Italy proposes new EU-wide migrant deal with African nations as another mass drowning kills hundreds in the Mediterranean
Italy is proposing another plan to deal with the migrant crisis, this one between the EU and African nations, as hundreds of would-be migrants drown while attempting to cross from Libya last week. FSRN’s Nell Abram has more.
As many as 500 people reportedly drowned in the Mediterranean Sea in a single incident last week. The total number of victims is still unconfirmed, but estimates are based on accounts by a few dozen survivors rescued at sea April 16th. According to the UN’s refugee agency, the survivors include 37 men, three women and a three-year-old child; more than half are Somalis, the others from Ethiopia, Egypt and Sudan.
The mass drowning is the deadliest of its kind documented so far this year. Italian Foreign Minister Paolo Gentiloni spoke to reporters in Luxembourg earlier this week, ahead of talks about what’s now being referred to as the Italian compact – a plan that goes beyond the EU-Turkey deal to address the crisis at at least some of its origins.
“What is sure is that we are again with a tragedy in the Mediterranean exactly one year after the tragedy we had not in the Egyptian, but in the Libyan waters one year ago,” said Gentiloni, in reference to a mass drowning of as many as 800 migrants in April of 2015. “This is another strong reason for Europe to commit itself not in building walls but to strengthening our common commitment towards migration – especially towards Africa.”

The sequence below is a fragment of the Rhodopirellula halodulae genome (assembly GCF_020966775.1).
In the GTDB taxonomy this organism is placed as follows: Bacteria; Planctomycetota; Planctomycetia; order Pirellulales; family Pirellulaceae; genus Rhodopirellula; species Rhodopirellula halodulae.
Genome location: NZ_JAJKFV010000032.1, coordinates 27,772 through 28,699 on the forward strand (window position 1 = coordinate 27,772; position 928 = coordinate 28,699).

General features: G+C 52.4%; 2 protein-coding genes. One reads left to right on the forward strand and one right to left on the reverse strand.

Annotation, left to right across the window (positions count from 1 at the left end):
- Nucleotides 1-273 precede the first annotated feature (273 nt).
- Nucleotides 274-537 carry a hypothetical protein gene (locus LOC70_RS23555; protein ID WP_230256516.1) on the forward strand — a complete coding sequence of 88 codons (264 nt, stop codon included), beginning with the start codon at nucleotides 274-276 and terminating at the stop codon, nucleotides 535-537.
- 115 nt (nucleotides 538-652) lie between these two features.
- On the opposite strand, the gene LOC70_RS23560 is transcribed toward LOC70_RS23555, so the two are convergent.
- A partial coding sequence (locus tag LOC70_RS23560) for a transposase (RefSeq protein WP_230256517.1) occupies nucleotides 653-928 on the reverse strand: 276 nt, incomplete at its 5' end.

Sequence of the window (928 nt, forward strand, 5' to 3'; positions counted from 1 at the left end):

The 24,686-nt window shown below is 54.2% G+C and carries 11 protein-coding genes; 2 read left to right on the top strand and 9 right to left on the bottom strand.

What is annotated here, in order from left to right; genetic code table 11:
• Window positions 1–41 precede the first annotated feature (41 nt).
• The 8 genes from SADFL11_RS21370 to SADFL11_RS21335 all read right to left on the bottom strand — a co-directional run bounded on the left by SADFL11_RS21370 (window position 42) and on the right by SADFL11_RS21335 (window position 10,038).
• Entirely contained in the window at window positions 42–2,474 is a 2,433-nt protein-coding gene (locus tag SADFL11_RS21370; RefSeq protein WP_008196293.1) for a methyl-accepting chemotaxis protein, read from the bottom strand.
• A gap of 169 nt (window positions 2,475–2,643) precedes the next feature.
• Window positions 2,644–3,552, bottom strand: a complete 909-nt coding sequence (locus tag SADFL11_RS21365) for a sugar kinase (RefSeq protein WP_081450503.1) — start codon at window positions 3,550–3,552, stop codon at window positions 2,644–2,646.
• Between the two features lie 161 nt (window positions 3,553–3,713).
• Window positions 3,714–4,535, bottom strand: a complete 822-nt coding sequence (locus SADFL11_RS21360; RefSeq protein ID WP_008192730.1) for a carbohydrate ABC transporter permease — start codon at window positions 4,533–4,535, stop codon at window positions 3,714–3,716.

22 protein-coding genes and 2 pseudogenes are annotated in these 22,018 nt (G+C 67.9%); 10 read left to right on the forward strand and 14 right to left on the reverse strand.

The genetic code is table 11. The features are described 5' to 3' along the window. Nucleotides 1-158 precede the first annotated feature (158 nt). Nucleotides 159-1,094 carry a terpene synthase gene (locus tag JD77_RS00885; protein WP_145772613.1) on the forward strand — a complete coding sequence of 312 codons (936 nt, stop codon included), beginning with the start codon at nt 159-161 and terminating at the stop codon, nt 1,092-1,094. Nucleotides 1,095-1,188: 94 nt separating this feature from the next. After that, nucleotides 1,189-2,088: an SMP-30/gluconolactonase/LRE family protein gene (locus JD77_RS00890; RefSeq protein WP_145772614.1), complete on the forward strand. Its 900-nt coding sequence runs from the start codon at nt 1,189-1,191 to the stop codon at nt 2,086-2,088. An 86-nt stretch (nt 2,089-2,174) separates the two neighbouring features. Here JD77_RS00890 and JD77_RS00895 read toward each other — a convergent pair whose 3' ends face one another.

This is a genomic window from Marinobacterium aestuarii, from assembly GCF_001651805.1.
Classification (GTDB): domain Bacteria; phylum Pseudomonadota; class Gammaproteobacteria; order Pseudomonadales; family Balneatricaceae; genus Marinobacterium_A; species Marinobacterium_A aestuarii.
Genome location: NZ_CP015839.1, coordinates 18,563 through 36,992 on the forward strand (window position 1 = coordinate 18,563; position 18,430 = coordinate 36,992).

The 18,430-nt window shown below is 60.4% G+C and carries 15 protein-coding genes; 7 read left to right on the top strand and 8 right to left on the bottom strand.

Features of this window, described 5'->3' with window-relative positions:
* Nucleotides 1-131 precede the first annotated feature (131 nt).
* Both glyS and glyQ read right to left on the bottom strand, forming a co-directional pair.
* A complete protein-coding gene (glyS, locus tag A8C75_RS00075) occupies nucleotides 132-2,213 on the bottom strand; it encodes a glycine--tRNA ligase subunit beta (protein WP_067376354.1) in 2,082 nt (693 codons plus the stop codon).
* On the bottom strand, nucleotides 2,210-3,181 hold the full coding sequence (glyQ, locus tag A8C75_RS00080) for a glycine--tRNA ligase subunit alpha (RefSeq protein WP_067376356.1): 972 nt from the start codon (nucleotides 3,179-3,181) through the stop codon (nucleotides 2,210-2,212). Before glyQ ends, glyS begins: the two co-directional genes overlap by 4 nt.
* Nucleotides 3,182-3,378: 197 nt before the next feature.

All of the survivors were bound for Italy when they say smugglers tried to load them onto a larger, already overcrowded vessel – which then sank. The news seeped out slowly after survivors drifted at sea for three days before a Filipino cargo ship took them to Greece, where they now join thousands of other migrants stranded in camps since the EU-Turkey deal took effect and with the Balkan route sealed shut.
In the weeks since implementation of the EU-Turkey deal that summarily deports migrants arriving in Greece, there’s been a resurgence along the route through the Mediterranean towards Italy. The Italian compact calls for the EU to fund development aid and legal resettlement programs in the African countries from which many migrants are fleeing. Funding would come from “EU-Africa” bonds. In turn, African nations would more aggressively control their borders and pre-screen potential refugees. European Commission president Jean-Claude Juncker welcomed the plan Friday, but was silent on the funding aspect.